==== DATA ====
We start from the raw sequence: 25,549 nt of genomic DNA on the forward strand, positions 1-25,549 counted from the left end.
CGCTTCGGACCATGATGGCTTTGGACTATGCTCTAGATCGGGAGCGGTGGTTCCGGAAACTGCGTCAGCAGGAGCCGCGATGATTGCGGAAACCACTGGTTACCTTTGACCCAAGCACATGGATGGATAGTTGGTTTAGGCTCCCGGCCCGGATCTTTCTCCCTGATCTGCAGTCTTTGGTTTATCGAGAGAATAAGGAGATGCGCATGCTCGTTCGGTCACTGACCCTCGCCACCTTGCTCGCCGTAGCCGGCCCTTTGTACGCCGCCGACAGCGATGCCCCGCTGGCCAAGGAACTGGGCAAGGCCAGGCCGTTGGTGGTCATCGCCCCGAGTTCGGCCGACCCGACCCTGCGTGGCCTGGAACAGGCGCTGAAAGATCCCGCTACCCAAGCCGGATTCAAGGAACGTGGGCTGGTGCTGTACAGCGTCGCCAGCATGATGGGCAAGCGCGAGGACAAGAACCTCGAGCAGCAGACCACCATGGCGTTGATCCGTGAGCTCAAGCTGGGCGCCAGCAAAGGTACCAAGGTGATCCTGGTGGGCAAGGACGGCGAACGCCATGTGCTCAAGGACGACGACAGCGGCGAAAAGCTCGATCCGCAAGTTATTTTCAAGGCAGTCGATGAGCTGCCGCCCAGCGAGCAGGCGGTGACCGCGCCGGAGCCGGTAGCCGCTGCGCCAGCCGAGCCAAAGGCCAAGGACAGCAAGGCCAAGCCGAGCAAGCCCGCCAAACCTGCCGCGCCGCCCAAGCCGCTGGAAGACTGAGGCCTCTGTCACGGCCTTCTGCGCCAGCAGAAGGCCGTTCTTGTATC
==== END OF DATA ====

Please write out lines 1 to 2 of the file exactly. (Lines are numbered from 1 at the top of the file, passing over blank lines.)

We start from the raw sequence: 25,549 nt of genomic DNA on the forward strand, positions 1-25,549 counted from the left end.
CGCTTCGGACCATGATGGCTTTGGACTATGCTCTAGATCGGGAGCGGTGGTTCCGGAAACTGCGTCAGCAGGAGCCGCGATGATTGCGGAAACCACTGGTTACCTTTGACCCAAGCACATGGATGGATAGTTGGTTTAGGCTCCCGGCCCGGATCTTTCTCCCTGATCTGCAGTCTTTGGTTTATCGAGAGAATAAGGAGATGCGCATGCTCGTTCGGTCACTGACCCTCGCCACCTTGCTCGCCGTAGCCGGCCCTTTGTACGCCGCCGACAGCGATGCCCCGCTGGCCAAGGAACTGGGCAAGGCCAGGCCGTTGGTGGTCATCGCCCCGAGTTCGGCCGACCCGACCCTGCGTGGCCTGGAACAGGCGCTGAAAGATCCCGCTACCCAAGCCGGATTCAAGGAACGTGGGCTGGTGCTGTACAGCGTCGCCAGCATGATGGGCAAGCGCGAGGACAAGAACCTCGAGCAGCAGACCACCATGGCGTTGATCCGTGAGCTCAAGCTGGGCGCCAGCAAAGGTACCAAGGTGATCCTGGTGGGCAAGGACGGCGAACGCCATGTGCTCAAGGACGACGACAGCGGCGAAAAGCTCGATCCGCAAGTTATTTTCAAGGCAGTCGATGAGCTGCCGCCCAGCGAGCAGGCGGTGACCGCGCCGGAGCCGGTAGCCGCTGCGCCAGCCGAGCCAAAGGCCAAGGACAGCAAGGCCAAGCCGAGCAAGCCCGCCAAACCTGCCGCGCCGCCCAAGCCGCTGGAAGACTGAGGCCTCTGTCACGGCCTTCTGCGCCAGCAGAAGGCCGTTCTTGTATC